Also, most of the characters in this film must be blind as they have trouble seeing the obvious; some characters can't see drops of blood all over a well-lit porch, one character can't see a cake sitting at that same porch, the house is well-lit yet Marilyn can't see the hitman standing in plain-sight nor can she see the lock on the door that is CLEARLY LATCHED ON and so on. Other ridiculous events occur, like Travis walking into the middle of a street to flag down a car - who does that, really? Oh, and the hitman, with a severely injured leg, is able to travel back and forth between the house and car several times within what seems to be a short time - why didn't Travis walk home if his home is in clear sight? Not exactly plot holes, but inconsistencies that bothered me.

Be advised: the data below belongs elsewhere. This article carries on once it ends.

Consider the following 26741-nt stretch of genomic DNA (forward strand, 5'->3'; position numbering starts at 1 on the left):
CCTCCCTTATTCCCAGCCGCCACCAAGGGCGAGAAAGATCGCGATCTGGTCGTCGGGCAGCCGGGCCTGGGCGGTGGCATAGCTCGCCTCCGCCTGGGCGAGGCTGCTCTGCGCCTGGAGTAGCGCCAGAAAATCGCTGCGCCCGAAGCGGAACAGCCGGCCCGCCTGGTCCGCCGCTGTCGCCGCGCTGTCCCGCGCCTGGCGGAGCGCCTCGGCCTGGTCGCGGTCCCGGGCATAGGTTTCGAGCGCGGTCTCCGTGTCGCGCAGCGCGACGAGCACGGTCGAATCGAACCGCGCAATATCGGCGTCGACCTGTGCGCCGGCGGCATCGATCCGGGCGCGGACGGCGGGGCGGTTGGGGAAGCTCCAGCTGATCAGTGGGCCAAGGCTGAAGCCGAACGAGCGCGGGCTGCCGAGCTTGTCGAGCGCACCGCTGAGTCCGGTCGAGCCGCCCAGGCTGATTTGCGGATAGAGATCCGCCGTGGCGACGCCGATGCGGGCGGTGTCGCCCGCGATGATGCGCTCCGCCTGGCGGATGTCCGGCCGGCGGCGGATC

The acting was good from most of the cast. George Shevtsov plays the hitman with a performance that is good, but underwhelming. He isn't really intimidating, and he isn't frightening, either. But, he is a calm and collected hitman. Georgina Haig plays Marilyn, she has a few great scenes where looks genuinely frightened. The music in the film was great, it reminded me a bit of Psycho - a redeeming factor of the film.

Overall, Crawl is a weak suspense film. It's uneventful, it's too inconsistent and unbelievable, and it lacks self-identity; you've seen this film before, and better. I recommend streaming or renting before purchasing.

Score: 4/10
Parental Guide: Strong violence and blood, very brief nudity.

Tuesday, May 21, 2013

Film Review: The Chaser (2009)